Brandon phone scam incidents prompt police warning
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If you are a senior and get a phone call saying your grandchild is in trouble and money is urgently needed — the best advice is tough love, police say: hang up.
The Brandon and Winnipeg police services issued the warning Tuesday, after two people in Brandon were recently defrauded of money via what’s known as a grandparent or senior scam.
Brandon police said both reports were received Saturday, with each of the victims being taken for more than $5,000.
“In each case, the victims received a phone call claiming their relative was in some type of trouble and needing financial assistance,” a statement by the Brandon Police Service said. “A suspect attended to the homes of the victims and personally collected the money.”
Police continue to investigate and no arrests had yet been made.
Winnipeg Police Service Sgt. Trevor Thompson, with the financial crimes unit, said such scams pop up every so often.
“It’s like whack-a-mole all day long, but as long as the money flows, it won’t stop,” Thompson said. “We’re not going to arrest our way out of fraud. There is an infinite number of victims.”
In October 2022, city police announced five such scam victims had suffered “significant losses” and released a photograph of a male suspect who may have been involved.
In August, two Ontario women were arrested after allegedly swindling nine seniors of more than $100,000 in total.
Thompson said with the average fraud ringing up $6,000-$8,000, some of the best advice police can give is for people to just hang up on potential fraudsters and contact a trusted relative for confirmation.
“People with elderly parents, you need to have that conversation, so when that call comes they know what to do,” he said. “But it is hard, because there is always an urgency locked into the phone call. When people think their niece or nephew or grandchild is in trouble, the head shuts down and the heart goes out.”
Personal data found in obituaries or posted on social media can be used by fraudsters, Thompson added.
“People put so much information out on open source platforms now,” he said. “The typically know who they are calling and they even know the names. They have the name of the grandson or granddaughter. It all adds an air of legitimacy.”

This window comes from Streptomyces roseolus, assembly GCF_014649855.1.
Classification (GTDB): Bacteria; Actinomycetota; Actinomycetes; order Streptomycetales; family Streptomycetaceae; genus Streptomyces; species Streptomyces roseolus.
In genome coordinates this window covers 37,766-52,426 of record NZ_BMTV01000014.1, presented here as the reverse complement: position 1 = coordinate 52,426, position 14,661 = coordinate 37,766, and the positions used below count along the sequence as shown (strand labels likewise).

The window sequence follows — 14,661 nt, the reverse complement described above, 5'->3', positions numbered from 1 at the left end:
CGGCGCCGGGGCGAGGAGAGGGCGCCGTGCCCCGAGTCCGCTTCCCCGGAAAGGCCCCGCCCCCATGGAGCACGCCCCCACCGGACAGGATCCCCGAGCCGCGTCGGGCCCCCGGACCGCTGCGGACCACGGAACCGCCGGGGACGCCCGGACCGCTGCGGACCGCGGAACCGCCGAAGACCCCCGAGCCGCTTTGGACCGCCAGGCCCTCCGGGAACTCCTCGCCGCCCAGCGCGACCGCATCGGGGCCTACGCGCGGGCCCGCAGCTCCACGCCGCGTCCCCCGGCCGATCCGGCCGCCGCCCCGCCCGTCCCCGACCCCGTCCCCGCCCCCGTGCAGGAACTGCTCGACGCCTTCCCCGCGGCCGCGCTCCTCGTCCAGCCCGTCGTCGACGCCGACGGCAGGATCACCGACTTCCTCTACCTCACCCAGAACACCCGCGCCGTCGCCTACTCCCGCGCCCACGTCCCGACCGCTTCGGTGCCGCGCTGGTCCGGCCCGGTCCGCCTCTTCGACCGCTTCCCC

Erin Crawford, program director for the Alzheimer Society of Manitoba, said the people the organization helps are already vulnerable.
“It really is a proactive thing — it is how to project yourself how not to become a victim of scams,” Crawford said. “We tell them, if they say it is a bank calling, to call the person back or, even better, don’t continue the conversation. Hang up and call (the bank) yourself. That way, if they did call you, you can talk to them.
“You’re never sure who called you but you know who you called.”
Crawford said there can be a generational difference when it comes to the phone because, while young people will ignore the phone when it rings, older people feel they immediately need to answer it.
Susan Sader, executive director of Good Neighbours Active Living Centre, said a seminar it held in January to educate seniors on how to avoid falling victim to telephone scams was so successful it is organizing another for April 5.
“It’s worth everyone taking a moment and wondering ‘Is this really true?’” Sader said of potential fraud calls. “Just paying attention to these kinds of things will help.”
Kevin Rollason is one of the more versatile reporters at the Winnipeg Free Press. Whether it is covering city hall, the law courts, or general reporting, Rollason can be counted on to not only answer the 5 Ws — Who, What, When, Where and Why — but to do it in an interesting and accessible way for readers.